The Gospels are silent about what happened the Wednesday before the crucifixion of Christ. They are also silent about what occurred the day after. What follows is purely a product of my imagination.
Three years. For three years we’d followed the Lo… Jesus. For three years we watched him teach and chide and comfort. For three years we watched him heal, cast out demons, and do many other wonders that can scarcely be believed.
We were so sure he was the one – that he was sent by God to restore Israel and heal our land.
And then he was taken. Then he was killed.
Peter has been sitting in a corner with his head bowed, his arms on his knees so we can’t see his face. He lets out a sob every now and then, but he won’t say a word to anyone.
Mary has hardly stopped crying. Even when she fell asleep tears continued to slip down her cheeks. The other Mary’s, all the other women, are pretty much the same.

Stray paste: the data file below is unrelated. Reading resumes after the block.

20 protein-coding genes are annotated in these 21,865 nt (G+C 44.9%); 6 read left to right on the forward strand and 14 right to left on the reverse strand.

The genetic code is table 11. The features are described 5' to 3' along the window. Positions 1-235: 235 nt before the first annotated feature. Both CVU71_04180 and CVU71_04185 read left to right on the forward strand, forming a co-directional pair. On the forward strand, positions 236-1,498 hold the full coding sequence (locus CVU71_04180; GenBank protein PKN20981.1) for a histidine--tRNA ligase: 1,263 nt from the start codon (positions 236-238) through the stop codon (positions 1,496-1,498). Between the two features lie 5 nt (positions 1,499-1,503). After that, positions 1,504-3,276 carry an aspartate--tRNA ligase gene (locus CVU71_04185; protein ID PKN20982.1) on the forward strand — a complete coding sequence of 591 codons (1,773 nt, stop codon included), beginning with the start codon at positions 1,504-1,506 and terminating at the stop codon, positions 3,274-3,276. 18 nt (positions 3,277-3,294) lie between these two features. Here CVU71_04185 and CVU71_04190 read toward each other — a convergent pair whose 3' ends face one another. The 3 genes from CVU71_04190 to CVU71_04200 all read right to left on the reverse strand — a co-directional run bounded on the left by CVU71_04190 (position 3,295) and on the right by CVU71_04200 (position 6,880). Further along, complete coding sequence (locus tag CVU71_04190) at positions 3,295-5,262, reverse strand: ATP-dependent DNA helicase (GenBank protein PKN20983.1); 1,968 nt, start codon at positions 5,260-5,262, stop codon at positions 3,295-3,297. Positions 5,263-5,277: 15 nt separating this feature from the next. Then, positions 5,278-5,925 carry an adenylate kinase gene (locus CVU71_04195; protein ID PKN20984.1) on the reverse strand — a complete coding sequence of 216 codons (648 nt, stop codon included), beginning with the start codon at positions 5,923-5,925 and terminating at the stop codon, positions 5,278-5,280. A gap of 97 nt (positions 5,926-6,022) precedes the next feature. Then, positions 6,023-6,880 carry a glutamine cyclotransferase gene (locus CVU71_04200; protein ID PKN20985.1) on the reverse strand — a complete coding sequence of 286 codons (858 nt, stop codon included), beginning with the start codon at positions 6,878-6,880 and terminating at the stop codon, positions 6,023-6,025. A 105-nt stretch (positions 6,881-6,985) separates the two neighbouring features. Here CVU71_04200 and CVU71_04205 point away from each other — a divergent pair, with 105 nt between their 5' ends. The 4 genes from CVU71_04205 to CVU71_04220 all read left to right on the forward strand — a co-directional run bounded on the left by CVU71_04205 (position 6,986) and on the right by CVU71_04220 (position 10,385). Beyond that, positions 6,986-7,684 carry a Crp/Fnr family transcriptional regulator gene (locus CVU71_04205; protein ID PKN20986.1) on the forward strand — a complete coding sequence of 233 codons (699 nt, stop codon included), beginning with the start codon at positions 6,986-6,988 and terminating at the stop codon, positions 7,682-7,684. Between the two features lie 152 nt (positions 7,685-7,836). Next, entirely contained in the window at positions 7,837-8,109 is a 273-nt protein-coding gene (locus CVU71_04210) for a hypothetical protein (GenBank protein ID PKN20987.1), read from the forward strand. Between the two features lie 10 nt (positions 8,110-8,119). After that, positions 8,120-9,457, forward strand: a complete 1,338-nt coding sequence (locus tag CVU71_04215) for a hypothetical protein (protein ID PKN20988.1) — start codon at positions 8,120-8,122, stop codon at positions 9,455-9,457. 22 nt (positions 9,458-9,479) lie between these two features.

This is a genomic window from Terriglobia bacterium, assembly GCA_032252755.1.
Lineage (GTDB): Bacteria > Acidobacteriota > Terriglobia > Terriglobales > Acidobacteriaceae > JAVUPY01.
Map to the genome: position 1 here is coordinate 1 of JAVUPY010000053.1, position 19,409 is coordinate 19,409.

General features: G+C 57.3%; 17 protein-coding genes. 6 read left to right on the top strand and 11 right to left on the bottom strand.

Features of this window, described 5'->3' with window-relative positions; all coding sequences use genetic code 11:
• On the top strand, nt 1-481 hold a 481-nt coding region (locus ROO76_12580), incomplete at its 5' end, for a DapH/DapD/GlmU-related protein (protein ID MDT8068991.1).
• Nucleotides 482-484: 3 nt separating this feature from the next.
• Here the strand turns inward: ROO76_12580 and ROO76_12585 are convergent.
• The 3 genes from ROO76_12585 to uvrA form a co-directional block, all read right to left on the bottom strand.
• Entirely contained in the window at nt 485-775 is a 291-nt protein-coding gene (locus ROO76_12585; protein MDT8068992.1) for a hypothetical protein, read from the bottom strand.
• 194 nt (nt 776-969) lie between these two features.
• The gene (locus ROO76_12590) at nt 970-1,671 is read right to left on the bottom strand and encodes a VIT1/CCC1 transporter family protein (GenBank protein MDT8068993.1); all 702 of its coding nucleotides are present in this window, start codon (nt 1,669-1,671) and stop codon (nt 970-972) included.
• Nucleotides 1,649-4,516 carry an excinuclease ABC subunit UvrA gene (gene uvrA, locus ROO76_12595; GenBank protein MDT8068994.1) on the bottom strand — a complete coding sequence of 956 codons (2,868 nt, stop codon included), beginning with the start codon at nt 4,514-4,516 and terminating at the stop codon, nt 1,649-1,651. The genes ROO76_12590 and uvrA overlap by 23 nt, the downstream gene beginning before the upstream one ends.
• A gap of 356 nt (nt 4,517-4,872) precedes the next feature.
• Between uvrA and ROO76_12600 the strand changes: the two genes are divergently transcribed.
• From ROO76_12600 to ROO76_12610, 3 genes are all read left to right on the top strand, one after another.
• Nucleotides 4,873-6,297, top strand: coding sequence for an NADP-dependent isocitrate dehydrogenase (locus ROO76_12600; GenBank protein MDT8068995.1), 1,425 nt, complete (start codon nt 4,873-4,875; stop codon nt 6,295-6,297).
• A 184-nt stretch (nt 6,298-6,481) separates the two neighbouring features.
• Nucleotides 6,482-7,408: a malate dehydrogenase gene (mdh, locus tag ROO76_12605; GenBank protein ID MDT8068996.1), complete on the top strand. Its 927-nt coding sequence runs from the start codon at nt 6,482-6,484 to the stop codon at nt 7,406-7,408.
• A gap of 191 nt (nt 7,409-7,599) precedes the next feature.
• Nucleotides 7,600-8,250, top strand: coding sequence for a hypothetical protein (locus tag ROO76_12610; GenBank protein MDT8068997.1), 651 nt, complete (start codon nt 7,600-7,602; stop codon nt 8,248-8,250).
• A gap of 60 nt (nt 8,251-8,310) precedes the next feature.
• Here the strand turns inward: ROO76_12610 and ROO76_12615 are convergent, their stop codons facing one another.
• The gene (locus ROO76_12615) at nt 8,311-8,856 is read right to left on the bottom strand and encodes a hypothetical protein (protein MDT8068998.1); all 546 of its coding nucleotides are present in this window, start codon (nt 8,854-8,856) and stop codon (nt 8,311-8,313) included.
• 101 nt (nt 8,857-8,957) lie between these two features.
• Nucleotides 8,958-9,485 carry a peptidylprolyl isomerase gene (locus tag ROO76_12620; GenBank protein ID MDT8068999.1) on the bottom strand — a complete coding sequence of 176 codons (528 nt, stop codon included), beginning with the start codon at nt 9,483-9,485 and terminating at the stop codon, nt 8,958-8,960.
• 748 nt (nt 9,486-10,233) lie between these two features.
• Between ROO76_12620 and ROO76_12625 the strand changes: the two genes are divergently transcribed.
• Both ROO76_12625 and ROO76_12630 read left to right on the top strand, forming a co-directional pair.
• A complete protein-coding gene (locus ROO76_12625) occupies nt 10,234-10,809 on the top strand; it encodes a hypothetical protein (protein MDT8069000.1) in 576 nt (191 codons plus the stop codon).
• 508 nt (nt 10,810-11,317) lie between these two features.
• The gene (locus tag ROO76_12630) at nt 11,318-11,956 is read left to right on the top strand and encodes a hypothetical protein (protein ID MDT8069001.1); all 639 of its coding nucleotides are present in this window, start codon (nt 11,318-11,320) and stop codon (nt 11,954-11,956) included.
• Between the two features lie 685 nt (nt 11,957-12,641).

I heard James and John quietly wondering if they can go back to fishing. Their father didn’t want them to follow Jesus. Just another pretender, he’d said. Will he let them live it down? He’ll let them go back to work, but it’ll be uncomfortable for a while.
No one’s seen Judas since the garden. That’s probably for the best. Simon would kill him. So would I. No, I wouldn’t. He wouldn’t like that. The least I can do is remember that.
Does it really matter, though? He said he would teach us what the Law really meant. Now the scribes will remind us what the Law says: “anyone who is hung on a tree is under God's curse.”
Everyone jumps when we hear a voice outside. Is it a soldier? Have they found us? They killed Jesus as a rebel. They think we’re rebels. Romans don’t tolerate rebels.
It’s just Thomas. He hasn’t said he told us so, but he did. Now he’s the only one willing to go out. Hopefully he wasn’t followed.
Some are going to start back to Galilee tomorrow. I don’t know how they can just go back to their lives, but I don’t know what else to do. We’d hoped he was the one.
We were wrong.